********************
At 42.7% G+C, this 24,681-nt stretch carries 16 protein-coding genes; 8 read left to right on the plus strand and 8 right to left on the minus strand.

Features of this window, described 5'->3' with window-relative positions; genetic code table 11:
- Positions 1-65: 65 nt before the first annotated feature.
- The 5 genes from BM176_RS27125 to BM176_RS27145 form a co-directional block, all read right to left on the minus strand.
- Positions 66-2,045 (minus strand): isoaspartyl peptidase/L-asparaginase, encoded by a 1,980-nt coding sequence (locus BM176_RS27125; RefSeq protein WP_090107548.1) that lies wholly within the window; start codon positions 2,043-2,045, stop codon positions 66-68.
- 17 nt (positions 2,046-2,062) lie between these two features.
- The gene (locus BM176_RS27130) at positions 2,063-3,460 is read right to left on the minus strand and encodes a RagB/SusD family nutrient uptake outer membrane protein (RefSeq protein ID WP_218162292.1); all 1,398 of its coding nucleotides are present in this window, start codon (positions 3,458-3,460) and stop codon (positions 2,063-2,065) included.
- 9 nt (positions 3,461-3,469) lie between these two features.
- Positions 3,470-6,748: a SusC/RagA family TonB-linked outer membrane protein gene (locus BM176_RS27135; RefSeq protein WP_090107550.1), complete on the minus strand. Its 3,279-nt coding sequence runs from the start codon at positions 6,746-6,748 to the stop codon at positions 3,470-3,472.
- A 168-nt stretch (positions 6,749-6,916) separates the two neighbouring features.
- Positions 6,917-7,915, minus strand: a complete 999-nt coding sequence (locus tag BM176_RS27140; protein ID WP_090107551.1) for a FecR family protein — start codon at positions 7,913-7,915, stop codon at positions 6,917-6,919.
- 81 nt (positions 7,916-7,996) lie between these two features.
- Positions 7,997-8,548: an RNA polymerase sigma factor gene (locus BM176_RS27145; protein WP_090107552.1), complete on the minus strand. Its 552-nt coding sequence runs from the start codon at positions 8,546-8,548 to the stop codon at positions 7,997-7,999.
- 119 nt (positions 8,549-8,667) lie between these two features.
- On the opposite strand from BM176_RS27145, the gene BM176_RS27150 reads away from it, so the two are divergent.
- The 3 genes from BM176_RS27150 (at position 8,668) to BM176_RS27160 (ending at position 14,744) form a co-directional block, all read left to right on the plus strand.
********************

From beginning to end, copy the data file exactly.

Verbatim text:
At 42.7% G+C, this 24,681-nt stretch carries 16 protein-coding genes; 8 read left to right on the plus strand and 8 right to left on the minus strand.

Features of this window, described 5'->3' with window-relative positions; genetic code table 11:
- Positions 1-65: 65 nt before the first annotated feature.
- The 5 genes from BM176_RS27125 to BM176_RS27145 form a co-directional block, all read right to left on the minus strand.
- Positions 66-2,045 (minus strand): isoaspartyl peptidase/L-asparaginase, encoded by a 1,980-nt coding sequence (locus BM176_RS27125; RefSeq protein WP_090107548.1) that lies wholly within the window; start codon positions 2,043-2,045, stop codon positions 66-68.
- 17 nt (positions 2,046-2,062) lie between these two features.
- The gene (locus BM176_RS27130) at positions 2,063-3,460 is read right to left on the minus strand and encodes a RagB/SusD family nutrient uptake outer membrane protein (RefSeq protein ID WP_218162292.1); all 1,398 of its coding nucleotides are present in this window, start codon (positions 3,458-3,460) and stop codon (positions 2,063-2,065) included.
- 9 nt (positions 3,461-3,469) lie between these two features.
- Positions 3,470-6,748: a SusC/RagA family TonB-linked outer membrane protein gene (locus BM176_RS27135; RefSeq protein WP_090107550.1), complete on the minus strand. Its 3,279-nt coding sequence runs from the start codon at positions 6,746-6,748 to the stop codon at positions 3,470-3,472.
- A 168-nt stretch (positions 6,749-6,916) separates the two neighbouring features.
- Positions 6,917-7,915, minus strand: a complete 999-nt coding sequence (locus tag BM176_RS27140; protein ID WP_090107551.1) for a FecR family protein — start codon at positions 7,913-7,915, stop codon at positions 6,917-6,919.
- 81 nt (positions 7,916-7,996) lie between these two features.
- Positions 7,997-8,548: an RNA polymerase sigma factor gene (locus BM176_RS27145; protein WP_090107552.1), complete on the minus strand. Its 552-nt coding sequence runs from the start codon at positions 8,546-8,548 to the stop codon at positions 7,997-7,999.
- 119 nt (positions 8,549-8,667) lie between these two features.
- On the opposite strand from BM176_RS27145, the gene BM176_RS27150 reads away from it, so the two are divergent.
- The 3 genes from BM176_RS27150 (at position 8,668) to BM176_RS27160 (ending at position 14,744) form a co-directional block, all read left to right on the plus strand.